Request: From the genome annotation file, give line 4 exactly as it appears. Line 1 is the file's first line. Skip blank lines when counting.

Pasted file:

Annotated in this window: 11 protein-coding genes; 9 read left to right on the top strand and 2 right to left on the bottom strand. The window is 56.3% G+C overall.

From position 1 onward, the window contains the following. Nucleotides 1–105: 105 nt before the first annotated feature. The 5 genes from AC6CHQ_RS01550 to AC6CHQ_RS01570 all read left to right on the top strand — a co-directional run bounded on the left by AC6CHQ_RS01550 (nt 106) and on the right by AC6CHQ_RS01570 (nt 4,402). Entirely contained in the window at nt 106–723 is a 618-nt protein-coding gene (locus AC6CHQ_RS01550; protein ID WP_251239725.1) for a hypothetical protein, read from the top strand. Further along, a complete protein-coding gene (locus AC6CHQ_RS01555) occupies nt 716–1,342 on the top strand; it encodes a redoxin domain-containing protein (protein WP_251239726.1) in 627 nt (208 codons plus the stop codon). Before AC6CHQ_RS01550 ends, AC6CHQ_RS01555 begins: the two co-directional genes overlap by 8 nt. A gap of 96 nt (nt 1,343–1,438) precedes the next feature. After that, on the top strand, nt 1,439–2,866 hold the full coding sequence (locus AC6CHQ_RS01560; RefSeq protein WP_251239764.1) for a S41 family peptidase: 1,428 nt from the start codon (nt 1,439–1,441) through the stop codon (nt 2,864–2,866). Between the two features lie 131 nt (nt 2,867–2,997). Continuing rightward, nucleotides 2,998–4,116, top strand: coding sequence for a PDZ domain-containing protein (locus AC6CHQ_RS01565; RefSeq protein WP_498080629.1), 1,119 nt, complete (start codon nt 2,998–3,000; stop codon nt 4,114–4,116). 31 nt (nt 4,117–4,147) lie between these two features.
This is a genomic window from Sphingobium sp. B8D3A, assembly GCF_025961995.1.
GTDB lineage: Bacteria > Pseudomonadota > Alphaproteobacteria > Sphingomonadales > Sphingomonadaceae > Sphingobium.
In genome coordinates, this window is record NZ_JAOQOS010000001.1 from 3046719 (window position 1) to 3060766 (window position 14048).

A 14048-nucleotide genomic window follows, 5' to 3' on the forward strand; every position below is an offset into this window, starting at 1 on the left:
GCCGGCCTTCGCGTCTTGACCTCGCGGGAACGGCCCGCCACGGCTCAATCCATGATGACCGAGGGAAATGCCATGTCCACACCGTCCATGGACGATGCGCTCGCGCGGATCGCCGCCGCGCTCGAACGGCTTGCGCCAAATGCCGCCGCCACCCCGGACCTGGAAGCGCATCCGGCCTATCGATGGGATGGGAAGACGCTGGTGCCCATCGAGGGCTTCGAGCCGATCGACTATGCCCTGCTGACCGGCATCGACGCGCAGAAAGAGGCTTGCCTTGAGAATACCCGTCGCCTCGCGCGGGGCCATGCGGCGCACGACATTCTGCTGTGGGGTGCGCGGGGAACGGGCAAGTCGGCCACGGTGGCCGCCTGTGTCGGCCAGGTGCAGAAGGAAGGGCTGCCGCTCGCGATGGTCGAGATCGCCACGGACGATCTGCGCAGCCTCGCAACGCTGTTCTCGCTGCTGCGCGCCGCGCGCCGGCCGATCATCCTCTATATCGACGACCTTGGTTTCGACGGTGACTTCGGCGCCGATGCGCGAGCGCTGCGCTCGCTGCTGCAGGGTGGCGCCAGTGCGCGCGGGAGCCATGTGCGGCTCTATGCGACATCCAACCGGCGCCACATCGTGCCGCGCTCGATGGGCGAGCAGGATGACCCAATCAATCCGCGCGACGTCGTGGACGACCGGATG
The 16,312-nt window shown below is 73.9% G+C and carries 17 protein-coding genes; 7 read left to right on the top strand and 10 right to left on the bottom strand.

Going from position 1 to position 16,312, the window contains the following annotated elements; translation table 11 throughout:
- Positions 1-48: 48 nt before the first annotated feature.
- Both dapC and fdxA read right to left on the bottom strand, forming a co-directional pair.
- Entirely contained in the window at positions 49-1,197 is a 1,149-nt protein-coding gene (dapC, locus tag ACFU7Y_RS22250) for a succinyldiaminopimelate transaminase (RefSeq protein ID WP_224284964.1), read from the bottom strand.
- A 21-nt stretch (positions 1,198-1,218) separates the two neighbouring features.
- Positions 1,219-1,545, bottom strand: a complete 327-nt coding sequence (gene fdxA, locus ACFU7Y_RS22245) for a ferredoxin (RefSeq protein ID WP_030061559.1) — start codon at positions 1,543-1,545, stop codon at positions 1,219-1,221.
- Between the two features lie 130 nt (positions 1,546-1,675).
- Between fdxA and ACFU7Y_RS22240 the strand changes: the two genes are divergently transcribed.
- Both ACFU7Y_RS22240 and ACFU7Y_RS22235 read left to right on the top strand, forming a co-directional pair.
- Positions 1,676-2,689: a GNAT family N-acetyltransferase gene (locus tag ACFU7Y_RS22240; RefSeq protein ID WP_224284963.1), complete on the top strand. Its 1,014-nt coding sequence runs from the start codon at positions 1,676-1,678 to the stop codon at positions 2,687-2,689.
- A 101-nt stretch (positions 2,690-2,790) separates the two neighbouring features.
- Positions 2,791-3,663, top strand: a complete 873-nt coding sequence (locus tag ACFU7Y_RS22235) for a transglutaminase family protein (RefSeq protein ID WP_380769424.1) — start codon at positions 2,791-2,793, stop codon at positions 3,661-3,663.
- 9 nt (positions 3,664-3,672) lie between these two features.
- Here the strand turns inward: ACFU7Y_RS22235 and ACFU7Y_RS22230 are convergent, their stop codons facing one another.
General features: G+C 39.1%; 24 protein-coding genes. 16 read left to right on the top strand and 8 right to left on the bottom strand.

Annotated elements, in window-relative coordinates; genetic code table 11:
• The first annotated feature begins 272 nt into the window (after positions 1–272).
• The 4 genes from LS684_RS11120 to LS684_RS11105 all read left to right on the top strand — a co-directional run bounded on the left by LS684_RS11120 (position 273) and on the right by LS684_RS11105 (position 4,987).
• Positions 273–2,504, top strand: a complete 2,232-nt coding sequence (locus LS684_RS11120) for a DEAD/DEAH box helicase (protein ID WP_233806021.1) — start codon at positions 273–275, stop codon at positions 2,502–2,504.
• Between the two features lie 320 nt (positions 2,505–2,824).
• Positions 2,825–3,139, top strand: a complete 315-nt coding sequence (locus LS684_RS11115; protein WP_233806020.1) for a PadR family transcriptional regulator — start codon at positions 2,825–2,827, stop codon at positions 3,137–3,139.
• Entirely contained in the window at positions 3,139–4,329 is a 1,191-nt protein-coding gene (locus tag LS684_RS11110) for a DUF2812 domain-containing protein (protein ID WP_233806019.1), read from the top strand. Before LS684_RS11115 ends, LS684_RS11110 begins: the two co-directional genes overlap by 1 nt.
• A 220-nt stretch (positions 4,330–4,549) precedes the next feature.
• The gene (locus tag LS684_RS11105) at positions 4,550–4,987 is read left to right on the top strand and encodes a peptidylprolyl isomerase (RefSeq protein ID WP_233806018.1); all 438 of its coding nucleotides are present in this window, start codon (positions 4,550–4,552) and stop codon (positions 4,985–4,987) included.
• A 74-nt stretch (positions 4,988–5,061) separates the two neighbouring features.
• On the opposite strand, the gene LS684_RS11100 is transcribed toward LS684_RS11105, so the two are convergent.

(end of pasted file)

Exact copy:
GTDB lineage: Bacteria > Pseudomonadota > Alphaproteobacteria > Sphingomonadales > Sphingomonadaceae > Sphingobium.